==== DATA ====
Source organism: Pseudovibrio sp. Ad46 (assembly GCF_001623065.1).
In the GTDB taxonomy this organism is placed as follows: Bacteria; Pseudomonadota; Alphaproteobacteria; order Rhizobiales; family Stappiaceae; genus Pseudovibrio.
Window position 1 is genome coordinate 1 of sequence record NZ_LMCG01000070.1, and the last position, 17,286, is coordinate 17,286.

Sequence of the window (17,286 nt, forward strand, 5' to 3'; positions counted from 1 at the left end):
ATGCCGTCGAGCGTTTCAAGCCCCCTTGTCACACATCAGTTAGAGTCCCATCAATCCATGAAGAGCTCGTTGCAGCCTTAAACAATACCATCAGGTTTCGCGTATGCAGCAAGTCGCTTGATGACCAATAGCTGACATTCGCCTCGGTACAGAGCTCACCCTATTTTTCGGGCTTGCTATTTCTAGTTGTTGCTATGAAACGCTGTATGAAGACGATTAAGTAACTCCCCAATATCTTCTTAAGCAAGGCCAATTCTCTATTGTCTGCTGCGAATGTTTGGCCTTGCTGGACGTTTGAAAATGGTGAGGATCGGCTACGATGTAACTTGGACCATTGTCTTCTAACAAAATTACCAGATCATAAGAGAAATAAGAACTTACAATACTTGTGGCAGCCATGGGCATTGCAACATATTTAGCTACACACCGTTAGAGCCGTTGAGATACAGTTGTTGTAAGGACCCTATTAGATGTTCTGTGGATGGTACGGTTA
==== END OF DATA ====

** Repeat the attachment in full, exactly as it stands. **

Source organism: Pseudovibrio sp. Ad46 (assembly GCF_001623065.1).
In the GTDB taxonomy this organism is placed as follows: Bacteria; Pseudomonadota; Alphaproteobacteria; order Rhizobiales; family Stappiaceae; genus Pseudovibrio.
Window position 1 is genome coordinate 1 of sequence record NZ_LMCG01000070.1, and the last position, 17,286, is coordinate 17,286.

Sequence of the window (17,286 nt, forward strand, 5' to 3'; positions counted from 1 at the left end):
ATGCCGTCGAGCGTTTCAAGCCCCCTTGTCACACATCAGTTAGAGTCCCATCAATCCATGAAGAGCTCGTTGCAGCCTTAAACAATACCATCAGGTTTCGCGTATGCAGCAAGTCGCTTGATGACCAATAGCTGACATTCGCCTCGGTACAGAGCTCACCCTATTTTTCGGGCTTGCTATTTCTAGTTGTTGCTATGAAACGCTGTATGAAGACGATTAAGTAACTCCCCAATATCTTCTTAAGCAAGGCCAATTCTCTATTGTCTGCTGCGAATGTTTGGCCTTGCTGGACGTTTGAAAATGGTGAGGATCGGCTACGATGTAACTTGGACCATTGTCTTCTAACAAAATTACCAGATCATAAGAGAAATAAGAACTTACAATACTTGTGGCAGCCATGGGCATTGCAACATATTTAGCTACACACCGTTAGAGCCGTTGAGATACAGTTGTTGTAAGGACCCTATTAGATGTTCTGTGGATGGTACGGTTA